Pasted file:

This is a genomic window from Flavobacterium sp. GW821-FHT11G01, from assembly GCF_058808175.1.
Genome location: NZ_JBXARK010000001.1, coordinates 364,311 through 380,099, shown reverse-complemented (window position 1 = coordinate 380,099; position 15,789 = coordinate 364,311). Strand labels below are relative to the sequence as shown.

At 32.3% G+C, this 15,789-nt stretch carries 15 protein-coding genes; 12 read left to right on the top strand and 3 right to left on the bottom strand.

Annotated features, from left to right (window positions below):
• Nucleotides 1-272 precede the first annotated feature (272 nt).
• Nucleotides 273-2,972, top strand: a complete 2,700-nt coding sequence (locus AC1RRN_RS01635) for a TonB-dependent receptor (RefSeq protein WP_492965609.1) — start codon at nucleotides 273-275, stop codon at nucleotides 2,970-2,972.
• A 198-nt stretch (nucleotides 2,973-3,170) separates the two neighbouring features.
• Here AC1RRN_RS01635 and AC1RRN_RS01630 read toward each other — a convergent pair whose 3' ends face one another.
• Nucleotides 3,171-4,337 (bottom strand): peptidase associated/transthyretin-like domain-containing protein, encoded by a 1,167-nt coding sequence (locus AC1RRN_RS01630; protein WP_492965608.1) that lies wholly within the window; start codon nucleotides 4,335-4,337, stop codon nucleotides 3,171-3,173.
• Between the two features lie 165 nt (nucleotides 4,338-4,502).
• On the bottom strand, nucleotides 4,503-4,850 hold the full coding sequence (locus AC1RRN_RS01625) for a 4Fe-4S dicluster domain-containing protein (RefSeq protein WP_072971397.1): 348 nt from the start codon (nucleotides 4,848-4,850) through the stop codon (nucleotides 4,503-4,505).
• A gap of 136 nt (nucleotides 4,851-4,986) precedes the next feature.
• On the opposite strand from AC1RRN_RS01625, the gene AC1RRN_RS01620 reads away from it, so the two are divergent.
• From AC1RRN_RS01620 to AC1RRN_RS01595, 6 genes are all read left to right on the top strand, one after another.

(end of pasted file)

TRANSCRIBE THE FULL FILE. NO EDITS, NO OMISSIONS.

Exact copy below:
This is a genomic window from Flavobacterium sp. GW821-FHT11G01, from assembly GCF_058808175.1.
Genome location: NZ_JBXARK010000001.1, coordinates 364,311 through 380,099, shown reverse-complemented (window position 1 = coordinate 380,099; position 15,789 = coordinate 364,311). Strand labels below are relative to the sequence as shown.

At 32.3% G+C, this 15,789-nt stretch carries 15 protein-coding genes; 12 read left to right on the top strand and 3 right to left on the bottom strand.

Annotated features, from left to right (window positions below):
• Nucleotides 1-272 precede the first annotated feature (272 nt).
• Nucleotides 273-2,972, top strand: a complete 2,700-nt coding sequence (locus AC1RRN_RS01635) for a TonB-dependent receptor (RefSeq protein WP_492965609.1) — start codon at nucleotides 273-275, stop codon at nucleotides 2,970-2,972.
• A 198-nt stretch (nucleotides 2,973-3,170) separates the two neighbouring features.
• Here AC1RRN_RS01635 and AC1RRN_RS01630 read toward each other — a convergent pair whose 3' ends face one another.
• Nucleotides 3,171-4,337 (bottom strand): peptidase associated/transthyretin-like domain-containing protein, encoded by a 1,167-nt coding sequence (locus AC1RRN_RS01630; protein WP_492965608.1) that lies wholly within the window; start codon nucleotides 4,335-4,337, stop codon nucleotides 3,171-3,173.
• Between the two features lie 165 nt (nucleotides 4,338-4,502).
• On the bottom strand, nucleotides 4,503-4,850 hold the full coding sequence (locus AC1RRN_RS01625) for a 4Fe-4S dicluster domain-containing protein (RefSeq protein WP_072971397.1): 348 nt from the start codon (nucleotides 4,848-4,850) through the stop codon (nucleotides 4,503-4,505).
• A gap of 136 nt (nucleotides 4,851-4,986) precedes the next feature.
• On the opposite strand from AC1RRN_RS01625, the gene AC1RRN_RS01620 reads away from it, so the two are divergent.
• From AC1RRN_RS01620 to AC1RRN_RS01595, 6 genes are all read left to right on the top strand, one after another.